President Barack Obama plans to bar police from using tracked armored vehicles, bayonets, grenade launchers and large-caliber firearms, in response to accusations that US law enforcement has become too militarised.
After controversy over the policing of high-profile protests in Baltimore, Maryland and Ferguson, Missouri, the White House said today that Obama will limit police access to military equipment.
"At times, the law enforcement response to those protests was characterised as a 'military-style' operation," said a 50-page report that will form the basis of Obama's announcement later today.
Those disturbances showed "law enforcement officers atop armored vehicles, wearing uniforms often associated with the military, and holding military-type weapons."
The protests were prompted by the killing of unarmed black men by police.
According to US law, the use of deadly force by police is only justifiable if a suspect poses a credible threat to the officer or the public.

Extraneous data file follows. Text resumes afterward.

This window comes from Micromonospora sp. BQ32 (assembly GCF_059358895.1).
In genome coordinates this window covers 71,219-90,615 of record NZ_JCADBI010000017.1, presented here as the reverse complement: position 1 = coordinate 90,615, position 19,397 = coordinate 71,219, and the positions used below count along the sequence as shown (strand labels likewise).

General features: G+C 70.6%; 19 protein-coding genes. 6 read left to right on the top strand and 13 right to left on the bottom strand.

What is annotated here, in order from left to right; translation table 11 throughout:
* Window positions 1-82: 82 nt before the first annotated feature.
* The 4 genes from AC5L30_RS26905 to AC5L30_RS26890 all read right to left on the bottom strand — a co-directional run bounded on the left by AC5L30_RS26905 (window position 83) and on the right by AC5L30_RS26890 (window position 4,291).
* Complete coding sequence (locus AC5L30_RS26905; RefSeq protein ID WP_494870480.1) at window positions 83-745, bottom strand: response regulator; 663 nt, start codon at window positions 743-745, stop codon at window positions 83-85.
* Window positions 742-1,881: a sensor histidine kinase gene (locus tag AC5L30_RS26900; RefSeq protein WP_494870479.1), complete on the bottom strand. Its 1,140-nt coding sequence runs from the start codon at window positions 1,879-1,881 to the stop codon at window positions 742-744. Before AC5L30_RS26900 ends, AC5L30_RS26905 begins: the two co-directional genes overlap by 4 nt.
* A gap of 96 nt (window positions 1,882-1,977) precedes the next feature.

Obama is in Camden, New Jersey, which once had one of the country's highest violent crime rates.
There, he is expected to champion community policing as an alternative to heavy handed law enforcement.
Obama has repeatedly sought to highlight the underlying causes of social unrest as riots have shaken several major cities.
"A sense of unfairness and powerlessness has helped to fuel the kind of unrest that we've seen in places like Baltimore, Ferguson, and New York," Obama said in his weekly address.
"It has many causes -- from a basic lack of opportunity to groups feeling unfairly targeted by police -- which means there's no single solution."
"But there are many that could make a difference and could help. And we have to do everything in our power to make this country's promise real for everyone willing to work for it."
The White House said it hopes the new measures will strengthen "all-important trust between the law enforcement officers who put their lives on the line every day, and the communities they have sworn to serve and protect."
The recommendations include barring the purchase of some military uniforms, firearms of .50 caliber or greater, grenade launchers and bayonets.
Police will still be allowed under certain circumstances to use wheeled armored vehicles, Humvees, drones and riot batons.
Many of the recommendations have long been advocated by civil liberties groups, which say billions of dollars' worth of military equipment is transferred from the federal government to police departments every year.